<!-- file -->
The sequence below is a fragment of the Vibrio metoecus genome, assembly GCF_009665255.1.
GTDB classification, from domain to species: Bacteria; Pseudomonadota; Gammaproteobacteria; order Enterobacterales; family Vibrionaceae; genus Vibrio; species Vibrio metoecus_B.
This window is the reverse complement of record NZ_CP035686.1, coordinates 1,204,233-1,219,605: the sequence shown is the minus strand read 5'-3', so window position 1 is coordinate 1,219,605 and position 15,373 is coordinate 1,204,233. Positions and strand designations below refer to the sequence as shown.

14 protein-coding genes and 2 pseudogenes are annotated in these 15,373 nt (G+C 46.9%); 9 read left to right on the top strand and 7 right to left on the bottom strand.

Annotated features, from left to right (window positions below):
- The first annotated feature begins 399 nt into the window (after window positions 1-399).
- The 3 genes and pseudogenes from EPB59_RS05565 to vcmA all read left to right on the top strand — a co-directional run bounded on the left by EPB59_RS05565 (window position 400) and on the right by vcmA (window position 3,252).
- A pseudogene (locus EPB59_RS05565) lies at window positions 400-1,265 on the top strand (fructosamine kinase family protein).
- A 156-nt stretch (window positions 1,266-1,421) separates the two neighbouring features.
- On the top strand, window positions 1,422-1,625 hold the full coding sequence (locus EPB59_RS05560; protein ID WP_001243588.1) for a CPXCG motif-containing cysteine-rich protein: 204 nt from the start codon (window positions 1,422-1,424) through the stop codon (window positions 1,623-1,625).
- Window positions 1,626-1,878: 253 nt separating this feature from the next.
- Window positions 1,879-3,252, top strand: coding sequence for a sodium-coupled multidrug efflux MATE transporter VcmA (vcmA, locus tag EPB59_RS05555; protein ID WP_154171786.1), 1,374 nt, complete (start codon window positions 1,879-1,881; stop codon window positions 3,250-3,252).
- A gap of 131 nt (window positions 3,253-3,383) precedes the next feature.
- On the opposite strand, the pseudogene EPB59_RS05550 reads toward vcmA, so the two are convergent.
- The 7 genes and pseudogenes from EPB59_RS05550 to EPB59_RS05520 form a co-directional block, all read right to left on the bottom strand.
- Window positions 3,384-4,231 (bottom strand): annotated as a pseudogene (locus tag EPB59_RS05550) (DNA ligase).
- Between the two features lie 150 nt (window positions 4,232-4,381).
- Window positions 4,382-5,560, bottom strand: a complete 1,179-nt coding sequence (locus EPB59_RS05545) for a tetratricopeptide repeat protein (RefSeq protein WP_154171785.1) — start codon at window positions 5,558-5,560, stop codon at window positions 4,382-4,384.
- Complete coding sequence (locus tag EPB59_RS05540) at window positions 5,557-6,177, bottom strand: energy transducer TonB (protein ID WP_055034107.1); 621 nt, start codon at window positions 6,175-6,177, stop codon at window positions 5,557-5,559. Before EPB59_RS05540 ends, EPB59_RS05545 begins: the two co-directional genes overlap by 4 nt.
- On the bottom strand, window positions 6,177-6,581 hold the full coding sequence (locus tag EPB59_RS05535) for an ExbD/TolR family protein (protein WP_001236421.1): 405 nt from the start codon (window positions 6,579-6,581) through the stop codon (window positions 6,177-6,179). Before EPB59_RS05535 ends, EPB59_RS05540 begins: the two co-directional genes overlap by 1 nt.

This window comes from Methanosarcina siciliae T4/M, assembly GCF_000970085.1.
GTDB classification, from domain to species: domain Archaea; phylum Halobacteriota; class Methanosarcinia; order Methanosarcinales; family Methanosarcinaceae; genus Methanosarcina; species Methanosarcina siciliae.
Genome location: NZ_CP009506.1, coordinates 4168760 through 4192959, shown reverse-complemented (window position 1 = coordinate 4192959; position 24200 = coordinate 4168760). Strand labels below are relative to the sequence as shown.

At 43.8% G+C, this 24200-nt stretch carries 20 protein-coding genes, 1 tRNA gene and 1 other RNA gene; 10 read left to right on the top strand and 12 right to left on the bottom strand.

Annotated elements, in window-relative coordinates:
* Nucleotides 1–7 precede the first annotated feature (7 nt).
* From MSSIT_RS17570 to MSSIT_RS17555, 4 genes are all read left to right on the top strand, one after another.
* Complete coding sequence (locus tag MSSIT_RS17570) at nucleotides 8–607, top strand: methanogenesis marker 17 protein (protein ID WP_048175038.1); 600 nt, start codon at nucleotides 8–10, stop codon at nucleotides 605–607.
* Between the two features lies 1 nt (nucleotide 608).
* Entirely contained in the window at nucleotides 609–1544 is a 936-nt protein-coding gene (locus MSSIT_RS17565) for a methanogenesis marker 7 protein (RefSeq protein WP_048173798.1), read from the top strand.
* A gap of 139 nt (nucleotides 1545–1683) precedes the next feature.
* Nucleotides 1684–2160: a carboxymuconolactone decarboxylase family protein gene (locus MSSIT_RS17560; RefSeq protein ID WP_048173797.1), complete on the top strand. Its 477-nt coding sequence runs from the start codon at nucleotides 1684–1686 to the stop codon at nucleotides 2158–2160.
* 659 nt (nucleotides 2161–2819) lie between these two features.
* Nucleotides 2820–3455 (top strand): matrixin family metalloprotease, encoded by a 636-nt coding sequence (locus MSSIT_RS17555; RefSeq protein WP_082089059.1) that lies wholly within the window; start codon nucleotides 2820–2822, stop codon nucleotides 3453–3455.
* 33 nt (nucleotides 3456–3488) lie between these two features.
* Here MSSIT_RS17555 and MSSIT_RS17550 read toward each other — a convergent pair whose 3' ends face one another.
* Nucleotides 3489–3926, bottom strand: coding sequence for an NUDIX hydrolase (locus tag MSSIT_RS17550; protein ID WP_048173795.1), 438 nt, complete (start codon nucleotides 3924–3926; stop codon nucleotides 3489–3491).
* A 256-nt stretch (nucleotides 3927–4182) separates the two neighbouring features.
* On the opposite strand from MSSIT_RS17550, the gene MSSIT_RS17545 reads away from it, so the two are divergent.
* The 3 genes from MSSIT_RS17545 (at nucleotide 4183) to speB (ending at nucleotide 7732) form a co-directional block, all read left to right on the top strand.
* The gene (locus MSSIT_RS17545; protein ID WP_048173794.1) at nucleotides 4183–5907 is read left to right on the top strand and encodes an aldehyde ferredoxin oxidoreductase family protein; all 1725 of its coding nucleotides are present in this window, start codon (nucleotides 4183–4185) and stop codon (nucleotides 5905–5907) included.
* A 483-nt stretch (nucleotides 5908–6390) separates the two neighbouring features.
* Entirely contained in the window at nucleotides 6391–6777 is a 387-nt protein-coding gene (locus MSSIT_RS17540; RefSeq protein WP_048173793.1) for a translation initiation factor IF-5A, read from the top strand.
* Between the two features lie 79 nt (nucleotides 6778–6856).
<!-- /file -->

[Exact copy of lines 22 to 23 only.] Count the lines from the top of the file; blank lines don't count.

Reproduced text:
GTDB classification, from domain to species: domain Archaea; phylum Halobacteriota; class Methanosarcinia; order Methanosarcinales; family Methanosarcinaceae; genus Methanosarcina; species Methanosarcina siciliae.
Genome location: NZ_CP009506.1, coordinates 4168760 through 4192959, shown reverse-complemented (window position 1 = coordinate 4192959; position 24200 = coordinate 4168760). Strand labels below are relative to the sequence as shown.